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Televisions Must Meet New Requirements to Earn Energy Star

Release Date: 02/05/2008
Contact Information: Shakeba Carter-Jenkins, (202) 564-4355 /

(Washington, D.C. - Feb. 5, 2008) Today EPA is announcing a revised Energy Star specification for televisions. Effective Nov. 1, 2008, TVs that carry the Energy Star label will be up to 30 percent more efficient than conventional models and will save energy while they are on and when they are off. The new modifications are expected to prevent greenhouse gas emissions while offering U.S. consumers the very best in terms of feature-rich, high-quality TVs.

"Energy Star's new specifications for televisions are turning the channel on energy guzzling sets – making them go the way of rabbit-ears and the black and white TV," said EPA Administrator Stephen L. Johnson.

After the new specification goes into effect, if all TVs sold in the United States meet the Energy Star requirements, the savings in energy costs will grow to about $1 billion annually and greenhouse gas emissions will be reduced by the equivalent of about 1 million cars.

According to recent market research, North American shipments of TVs will top 36 million units in 2008. These TVs will typically be larger, in use more hours a day, and offer more vibrant pictures and other great features than their predecessors. However, these enhancements can come with a hefty energy price tag.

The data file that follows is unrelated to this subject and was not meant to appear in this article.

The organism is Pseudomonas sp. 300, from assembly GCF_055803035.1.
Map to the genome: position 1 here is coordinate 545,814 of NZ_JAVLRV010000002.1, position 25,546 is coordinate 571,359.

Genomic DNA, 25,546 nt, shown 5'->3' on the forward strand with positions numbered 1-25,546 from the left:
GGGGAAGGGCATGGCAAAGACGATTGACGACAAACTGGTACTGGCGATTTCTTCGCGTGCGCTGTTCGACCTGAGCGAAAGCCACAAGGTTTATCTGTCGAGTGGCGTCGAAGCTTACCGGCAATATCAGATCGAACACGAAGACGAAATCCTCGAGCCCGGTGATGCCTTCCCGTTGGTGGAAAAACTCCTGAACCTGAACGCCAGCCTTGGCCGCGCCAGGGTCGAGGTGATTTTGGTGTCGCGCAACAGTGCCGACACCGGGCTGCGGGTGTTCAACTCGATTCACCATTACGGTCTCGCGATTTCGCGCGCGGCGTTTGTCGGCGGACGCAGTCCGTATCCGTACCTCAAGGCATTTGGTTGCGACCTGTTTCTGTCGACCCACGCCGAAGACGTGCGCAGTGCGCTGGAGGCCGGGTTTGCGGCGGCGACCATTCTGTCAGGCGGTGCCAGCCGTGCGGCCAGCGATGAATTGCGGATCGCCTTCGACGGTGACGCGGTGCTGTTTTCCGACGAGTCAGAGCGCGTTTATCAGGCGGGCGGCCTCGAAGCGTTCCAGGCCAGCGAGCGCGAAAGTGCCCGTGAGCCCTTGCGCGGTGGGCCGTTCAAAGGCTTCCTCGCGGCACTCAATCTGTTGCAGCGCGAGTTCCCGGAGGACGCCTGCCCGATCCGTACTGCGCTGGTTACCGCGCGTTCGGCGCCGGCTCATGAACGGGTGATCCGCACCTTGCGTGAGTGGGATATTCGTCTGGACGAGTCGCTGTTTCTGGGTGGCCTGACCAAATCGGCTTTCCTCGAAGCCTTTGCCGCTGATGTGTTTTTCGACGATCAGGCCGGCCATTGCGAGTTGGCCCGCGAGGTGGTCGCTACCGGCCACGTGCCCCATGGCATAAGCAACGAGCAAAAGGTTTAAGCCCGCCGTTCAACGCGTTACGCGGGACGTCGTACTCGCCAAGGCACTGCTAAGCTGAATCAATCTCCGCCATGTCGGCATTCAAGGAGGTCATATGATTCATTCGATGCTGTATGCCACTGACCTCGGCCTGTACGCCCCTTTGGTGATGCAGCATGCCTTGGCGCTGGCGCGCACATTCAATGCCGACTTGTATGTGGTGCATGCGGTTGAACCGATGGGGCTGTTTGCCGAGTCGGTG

TVs first earned the Energy Star label in 1998 and ever since, TV manufacturers and EPA have worked together on efficiency improvements. The
United States now has more than 275 million TVs in use; they consume over 50 billion kWh per year.

Energy Star was introduced by EPA in 1992 as a voluntary, market-based partnership to reduce greenhouse gas emissions through energy efficiency. Today, the Energy Star label can be found on more than 50 different kinds of products as well as new homes and buildings. Products that have earned the Energy Star designation prevent greenhouse gas emissions by meeting strict energy-efficiency specifications set by the U.S. government. In 2006 alone, Energy Star helped Americans save about $14 billion on their energy bills while doing their part to protect our environment by reducing greenhouse gas emissions equivalent to those of 25 million vehicles.

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